Broker clawbacks are modern slavery, says non-bank

Why refinancing market has replaced broker churn with lender churn

Broker clawbacks are modern slavery, says non-bank


By Ryan Johnson

A non-bank lender has criticised the lending practices of banks, saying that broker clawbacks are akin to modern day slavery.

Peter James (pictured above), the executive director of non-bank lender Mortgage Ezy, pointed out that broker churn had shifted to “lender churn”.  This involved incentivising refinancing by offering cashbacks, honeymoon rates, and withholding rate increases until after RBA decisions, which could mislead clients.

“Brokers, through no fault of their own, find themselves effectively working for free as banks have lured clients with these incentives to facilitate refinances with minimal verification, putting broker loyalty to the test,” said James. “This trend has tempted many clients amidst significant cost of living pressures and unprecedented interest rate hikes that they have faced.”

“These practices have led to what we at Mortgage Ezy have dubbed 'Modern Day Slavery' and pushed us to, in essence, eradicate clawbacks altogether.”

The commoditisation of the mortgage market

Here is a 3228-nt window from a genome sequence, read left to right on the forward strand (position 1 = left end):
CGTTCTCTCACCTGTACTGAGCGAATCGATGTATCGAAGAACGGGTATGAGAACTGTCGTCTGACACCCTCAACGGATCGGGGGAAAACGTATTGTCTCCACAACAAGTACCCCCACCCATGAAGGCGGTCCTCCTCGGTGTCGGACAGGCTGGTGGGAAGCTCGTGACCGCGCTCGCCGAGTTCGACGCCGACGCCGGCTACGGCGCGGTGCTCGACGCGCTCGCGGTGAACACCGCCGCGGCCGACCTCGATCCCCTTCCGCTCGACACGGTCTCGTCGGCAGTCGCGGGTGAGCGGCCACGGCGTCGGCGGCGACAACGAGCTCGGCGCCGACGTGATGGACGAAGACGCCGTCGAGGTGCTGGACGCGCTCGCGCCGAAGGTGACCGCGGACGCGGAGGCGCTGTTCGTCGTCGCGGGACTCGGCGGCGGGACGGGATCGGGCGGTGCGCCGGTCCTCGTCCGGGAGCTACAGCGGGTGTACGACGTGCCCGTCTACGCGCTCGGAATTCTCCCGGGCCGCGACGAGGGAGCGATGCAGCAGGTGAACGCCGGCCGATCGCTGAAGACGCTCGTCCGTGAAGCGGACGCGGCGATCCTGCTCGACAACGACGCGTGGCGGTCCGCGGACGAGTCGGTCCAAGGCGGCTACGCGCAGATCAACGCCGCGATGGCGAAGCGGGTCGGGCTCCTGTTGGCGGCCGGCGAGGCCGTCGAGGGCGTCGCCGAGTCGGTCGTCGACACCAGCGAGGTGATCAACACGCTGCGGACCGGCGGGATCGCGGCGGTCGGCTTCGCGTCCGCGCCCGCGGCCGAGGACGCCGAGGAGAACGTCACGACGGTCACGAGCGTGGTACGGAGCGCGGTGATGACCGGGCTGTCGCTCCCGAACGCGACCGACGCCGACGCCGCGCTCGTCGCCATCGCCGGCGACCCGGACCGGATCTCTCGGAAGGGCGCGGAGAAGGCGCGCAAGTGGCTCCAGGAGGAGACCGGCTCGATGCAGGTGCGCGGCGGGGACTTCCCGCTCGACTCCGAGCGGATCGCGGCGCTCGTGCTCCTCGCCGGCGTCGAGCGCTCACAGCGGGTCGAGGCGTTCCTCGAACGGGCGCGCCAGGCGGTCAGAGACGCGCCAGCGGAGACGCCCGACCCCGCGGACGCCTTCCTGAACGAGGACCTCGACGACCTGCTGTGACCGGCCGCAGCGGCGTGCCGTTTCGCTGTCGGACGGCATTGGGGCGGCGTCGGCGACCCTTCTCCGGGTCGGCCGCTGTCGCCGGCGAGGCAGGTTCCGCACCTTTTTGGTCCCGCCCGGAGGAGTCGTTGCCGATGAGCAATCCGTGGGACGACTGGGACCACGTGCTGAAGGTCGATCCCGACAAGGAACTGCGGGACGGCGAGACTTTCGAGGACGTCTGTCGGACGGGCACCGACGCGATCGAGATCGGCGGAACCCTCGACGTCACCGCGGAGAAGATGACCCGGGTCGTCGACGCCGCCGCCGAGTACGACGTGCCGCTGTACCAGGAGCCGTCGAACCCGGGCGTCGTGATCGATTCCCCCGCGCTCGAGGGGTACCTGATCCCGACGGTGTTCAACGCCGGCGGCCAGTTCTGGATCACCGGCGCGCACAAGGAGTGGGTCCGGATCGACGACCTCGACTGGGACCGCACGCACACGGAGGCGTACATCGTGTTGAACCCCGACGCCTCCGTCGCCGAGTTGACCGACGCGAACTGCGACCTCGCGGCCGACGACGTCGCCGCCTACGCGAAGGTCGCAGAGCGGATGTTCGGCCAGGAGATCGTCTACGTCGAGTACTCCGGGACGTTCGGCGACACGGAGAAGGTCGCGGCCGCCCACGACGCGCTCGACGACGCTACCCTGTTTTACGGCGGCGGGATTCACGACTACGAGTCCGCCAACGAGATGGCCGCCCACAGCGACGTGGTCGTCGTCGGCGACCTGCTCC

Broker churn occurs when borrowers refinance through a different broker to get better terms, like a lower interest rate or cashback. Lenders pay a commission to the broker when a loan is settled, making this practice costly for them.

To discourage broker churn, lenders introduced clawback policies. These policies require brokers to repay some or all of their commission if a loan is refinanced within a set period, typically 12 or 24 months. Clawbacks have sparked controversy, with brokers arguing they are unfair given their existing regulatory obligations, such as the best interests duty (BID).

Supporters of clawbacks argue they protect lenders from financial losses, which can translate into higher interest rates for borrowers. There's a movement for policy reform, with calls to cap clawbacks at 12 months and eliminate them when brokers act in the borrower's best interests.